Hanks outlines an interesting view of propositions as act types of predication within a broadly Russellian framework. Much foundational work remains to be done, but Hanks’ theory marks a welcome alternative to the stale opposition between ‘Russellian’ and ‘Fregean’ approaches. I agree with Hanks that predication and procedure (act type) must be the cornerstones of a viable theory of structured propositions and propositional unity.

King, J.C. (2007), The Nature and Structure of Content, New York: Oxford University Press.

King sets out to continue Russell’s program from (1903), according to which both concrete particulars like people and planets and abstract universals like properties and relations can be constituents of propositions, with relations acting as propositional unifiers. King holds that propositional, or semantic, structure emanates out of syntactic structure, one result of which is that propositions owe their existence to the existence of syntax. The book probably makes the most of a broadly Russellian approach.

Russell, B. (1903), Principles of Mathematics, New York: Norton.

Current theories of Russellian propositions draw inspiration from this book, even though Russell does not present a full-fledged theory of propositions.

3. Online Materials

http://plato.stanford.edu/entries/propositions-structured/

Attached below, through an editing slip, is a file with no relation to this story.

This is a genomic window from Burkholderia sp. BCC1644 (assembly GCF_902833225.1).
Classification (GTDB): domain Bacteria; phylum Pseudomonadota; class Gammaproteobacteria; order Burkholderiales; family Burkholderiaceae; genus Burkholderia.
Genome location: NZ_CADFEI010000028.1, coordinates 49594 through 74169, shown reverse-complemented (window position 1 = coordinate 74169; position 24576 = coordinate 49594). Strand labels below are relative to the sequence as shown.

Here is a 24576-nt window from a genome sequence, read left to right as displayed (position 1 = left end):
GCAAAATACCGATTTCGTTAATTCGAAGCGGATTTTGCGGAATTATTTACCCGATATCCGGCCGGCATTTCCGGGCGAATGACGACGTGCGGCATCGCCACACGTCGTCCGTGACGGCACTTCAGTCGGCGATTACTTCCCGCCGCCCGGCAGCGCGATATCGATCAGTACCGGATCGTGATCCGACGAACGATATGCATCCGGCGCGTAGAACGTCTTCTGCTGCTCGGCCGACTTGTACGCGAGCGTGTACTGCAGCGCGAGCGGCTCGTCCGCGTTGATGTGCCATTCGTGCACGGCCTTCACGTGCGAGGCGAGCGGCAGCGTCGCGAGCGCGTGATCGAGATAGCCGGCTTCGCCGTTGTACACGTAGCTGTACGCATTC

http://philpapers.org/browse/the-unity-of-the-proposition

4. Sample Syllabus

First half of course: Background and foundations.

The 1904 correspondence between Frege and Russell concerning Mt Blanc (etc.).

Selected parts from Russell, B. (1903), Principles of Mathematics, New York: Norton.

Frege, G. (1892), ‘Über Begriff und Gegenstand’, Vierteljahrschrift für wissenschaftliche Philosophie, 16: 192–205.

Frege, G. (1923), ‘Gedankengefüge’, Beiträge zur Philosophie des deutschen Idealismus, 3: 36–51.

The early parts of Carnap, R. (1947), Meaning and Necessity, Chicago: Chicago UP.

The first chapters from Gaskin, R. (2008), The Unity of the Proposition, New York: Oxford University Press.

Heck, R.G., Jr. and R. May (2011), ‘The composition of thoughts’, Nous, 45: 126–66.

Pelham, J. and A. Urquhart (1994), ‘Russellian propositions’, in: LMPS IX, D. Prawitz et al. (eds.): 307–26.

Selections from Simons, P. (1987), Parts, New York: Oxford UP for background on mereology (the theory of parts and wholes).

Selections from Harte, V. (2002), Plato on Parts and Wholes, Oxford: Oxford UP.

Jespersen, B. (2012), ‘Recent work on structured meaning and propositional unity’, Philosophy Compass.

Jespersen, B. (2010), ‘How hyper are hyperpropositions?’, Language and Linguistics Compass, 4: 96–106.

Second half of course: Contemporary theories. In-depth readings of large selections from:

Bealer, G. (1982), Quality and Concept, Oxford: Clarendon Press.

Cresswell, M.J. (1985), Structured Meanings, Cambridge: MIT Press.

Duží, M., B. Jespersen, P. Materna (2010), Procedural Semantics for Hyperintensional Logic, LEUS, vol. 17, Berlin: Springer.

King, J.C. (2007), The Nature and Structure of Content, New York: Oxford University Press.

Zalta, E. (1983), Abstract Objects, Dordrecht: D. Reidel.

5. Focus Questions

  • 1 What are the characteristics of a broadly Fregean notion of meaning, especially of sentential meaning?
  • 2 What are the characteristics of a broadly Russellian notion of meaning, especially of sentential meaning?
  • 3 What are the major pros and cons of possible-world semantics?
  • 4 In what ways can the notion of structure help us to a notion of fine-grained meaning?
  • 5 What is the problem of the unity of the proposition in its mereological and semantic versions?